With some limited exceptions to that rule, depending on the Federal Circuit and circumstances, following the Firestone mandate, it then became most likely that if the plan or claims administrator could show a “reasonable basis” which was relied upon in concluding an adverse decision, the adverse decision could not be overturned in Federal Court since the administrator had not acted “arbitrarily and capriciously.” This precedent was, and has become, a huge weapon in the company’s arsenal that will be employed against you and other disabled physicians. Often times, the only way to get a fair shake in these cases, in the event of an adverse decision, is for the Court to review the plan or claims administrator’s decision on the basis of something less than an “arbitrary and capricious” burden, or most preferably, a “de novo standard of review.”
Now back to the “Knight in Shining Armor.” With the fight begun in California and other States, the National Association of Insurance Commissioners adopted the “Discretionary Clause Prohibition Act” banning discretionary language from insurance contracts. The intention was, in effect, to mandate the employment of the “de novo standard of review” in all LTD claims. This, in effect, allows the Federal Courts to consider your LTD claim on its own merits as opposed to whether or not your plan administrator abused their discretion.
In 2004, the California Department of Insurance provided written notice to LTD carriers, writing contracts in the State of California, that it would no longer approve the use of discretionary clauses in any disability policy. Since then, other states, including Michigan, Illinois, Hawaii, Nevada, Oregon, New York and New Jersey have taken similar steps. Currently, the Pennsylvania Insurance Commissioner is considering this issue.
Unfortunately, as consistent with the long trail of ERISA woe, the insurance industry did not want the playing field to be leveled and certainly does not want to lose one of its most potent weapons in attacking your claim. In response, Hartford Insurance Company, essentially on behalf of the Disability Insurance Companies, filed a lawsuit in California challenging the Insurance Commissioner’s right and ability to mandate and employ such a prohibition. Just recently, and fortunately, the California Superior Court sided with the Insurance Commissioner and allowed the ban on these clauses. This Court determination may have huge ramifications on your ability to collect benefits under your group LTD policy.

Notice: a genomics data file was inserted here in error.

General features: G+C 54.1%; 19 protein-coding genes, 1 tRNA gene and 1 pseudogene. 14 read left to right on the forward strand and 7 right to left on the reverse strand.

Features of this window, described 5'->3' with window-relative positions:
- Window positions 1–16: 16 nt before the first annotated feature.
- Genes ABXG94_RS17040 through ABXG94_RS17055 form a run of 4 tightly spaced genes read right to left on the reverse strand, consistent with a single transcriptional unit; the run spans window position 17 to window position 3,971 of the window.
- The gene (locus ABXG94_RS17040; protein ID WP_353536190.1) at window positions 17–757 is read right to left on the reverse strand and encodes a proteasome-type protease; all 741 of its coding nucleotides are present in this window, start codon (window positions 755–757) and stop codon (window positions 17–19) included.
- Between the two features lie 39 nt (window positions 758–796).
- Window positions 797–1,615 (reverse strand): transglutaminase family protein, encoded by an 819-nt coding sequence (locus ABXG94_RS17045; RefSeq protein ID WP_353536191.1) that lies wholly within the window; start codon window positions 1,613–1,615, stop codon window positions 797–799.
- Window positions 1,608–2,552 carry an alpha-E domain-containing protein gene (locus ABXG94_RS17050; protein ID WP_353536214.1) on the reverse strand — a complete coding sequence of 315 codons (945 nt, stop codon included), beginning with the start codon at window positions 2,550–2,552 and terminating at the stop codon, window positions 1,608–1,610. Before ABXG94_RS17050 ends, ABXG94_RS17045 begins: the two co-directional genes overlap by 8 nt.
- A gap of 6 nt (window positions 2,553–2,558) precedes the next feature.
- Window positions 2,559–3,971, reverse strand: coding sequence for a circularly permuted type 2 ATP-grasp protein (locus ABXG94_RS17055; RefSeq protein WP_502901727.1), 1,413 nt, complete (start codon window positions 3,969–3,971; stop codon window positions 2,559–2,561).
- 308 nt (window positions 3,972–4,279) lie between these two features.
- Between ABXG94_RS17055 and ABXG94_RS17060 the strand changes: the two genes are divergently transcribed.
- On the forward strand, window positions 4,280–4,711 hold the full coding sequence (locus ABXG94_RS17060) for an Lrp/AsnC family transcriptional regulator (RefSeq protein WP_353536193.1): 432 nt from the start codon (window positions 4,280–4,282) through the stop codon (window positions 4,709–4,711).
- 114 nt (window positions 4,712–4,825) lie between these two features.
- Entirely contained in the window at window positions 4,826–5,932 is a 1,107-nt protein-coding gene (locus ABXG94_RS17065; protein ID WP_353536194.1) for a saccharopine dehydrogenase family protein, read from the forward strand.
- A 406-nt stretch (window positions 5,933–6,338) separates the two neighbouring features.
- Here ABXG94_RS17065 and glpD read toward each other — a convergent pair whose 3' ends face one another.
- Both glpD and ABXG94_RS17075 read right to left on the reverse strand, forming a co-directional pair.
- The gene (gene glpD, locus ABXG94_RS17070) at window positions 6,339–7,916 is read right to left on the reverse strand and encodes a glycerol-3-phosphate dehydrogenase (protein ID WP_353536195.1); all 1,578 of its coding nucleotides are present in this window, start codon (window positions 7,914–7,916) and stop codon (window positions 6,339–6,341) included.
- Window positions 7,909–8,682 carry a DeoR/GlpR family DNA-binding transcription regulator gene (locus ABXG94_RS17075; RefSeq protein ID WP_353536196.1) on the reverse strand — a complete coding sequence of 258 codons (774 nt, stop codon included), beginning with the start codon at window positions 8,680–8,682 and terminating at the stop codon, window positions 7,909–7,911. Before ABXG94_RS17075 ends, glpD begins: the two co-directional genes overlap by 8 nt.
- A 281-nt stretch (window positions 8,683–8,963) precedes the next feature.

It’s Springtime, the flowers are blooming, “hope springs eternal,” and the kids are playing in the park. Wait a minute, that’s not the kids playing, it’s the “Knight in Shining Armor” who has just joined the tug of war fight against the Disability Insurance Companies which they have been trying to win since 1989. Will we finally do it this time? Or is this just another one of Alice’s “pipe dreams?”
Mark F. Seltzer, Esq. is the Founder and Principal Attorney of Mark F. Seltzer & Associates, P.C., assisting Physicians, Healthcare Practitioners and Professionals in disability insurance claims and cases nationwide. The firm is located in Philadelphia, Pa. Special thanks and appreciation to Brian K. Sims, Esq., an associate with the firm, for his contribution to this article.